new approaches taken by librarians in creating online information
government agency Web sites
online versions of college guides
the development of RSS (Really Simple Syndication) technology
the virtual reference shelf available to nursing students and faculty
ESL (English as a Second Language) Web sitesEvolving Internet Reference Resources is an essential tool for all librarians (academic, school, special, and public), library science faculty, and faculty and students in a wide variety of disciplines.
Improving Internet Reference Services to Distance Learners encourages librarians to think more broadly about working with “outside” individuals when designing and providing reference and other services to nontraditional users. The book examines why it’s best to consider user needs, funding, staff management, and collaboration development when planning Internet reference services, how to develop and implement a required, credit-bearing online information literacy course, and how to apply effective marketing techniques from the business world to increase awareness of reference support services available to distance learners. It also offers a look at the Walden University Library at Indiana University-Bloomington, which “houses” no print collection—only online databases—and includes case studies that document the design and development of Internet reference services for the University of Illinois’ Fire Service Institute, and the efforts to provide support for doctor of pharmacy students at the University of Wisconsin-Madison in their final year of study.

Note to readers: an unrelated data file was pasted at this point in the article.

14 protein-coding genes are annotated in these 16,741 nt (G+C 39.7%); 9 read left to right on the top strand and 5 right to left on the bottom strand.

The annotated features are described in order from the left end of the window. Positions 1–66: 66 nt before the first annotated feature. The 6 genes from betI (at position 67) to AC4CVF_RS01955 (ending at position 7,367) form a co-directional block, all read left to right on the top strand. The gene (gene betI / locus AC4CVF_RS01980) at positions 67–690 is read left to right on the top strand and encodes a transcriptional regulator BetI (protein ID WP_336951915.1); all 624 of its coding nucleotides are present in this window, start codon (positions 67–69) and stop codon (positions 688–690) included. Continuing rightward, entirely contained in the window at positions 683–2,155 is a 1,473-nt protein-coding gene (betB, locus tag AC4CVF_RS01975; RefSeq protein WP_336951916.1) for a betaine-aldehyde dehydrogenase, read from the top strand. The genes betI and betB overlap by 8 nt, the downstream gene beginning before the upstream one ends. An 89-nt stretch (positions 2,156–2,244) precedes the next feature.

Improving Internet Reference Services to Distance Learners provides practical information on:
monitoring online discussion threads devoted to library research
Web-based interactive tutorials
integrating library services in support of coursework
integrating library services into online courses
offering, promoting, and providing instruction to public users, as well as local and distance students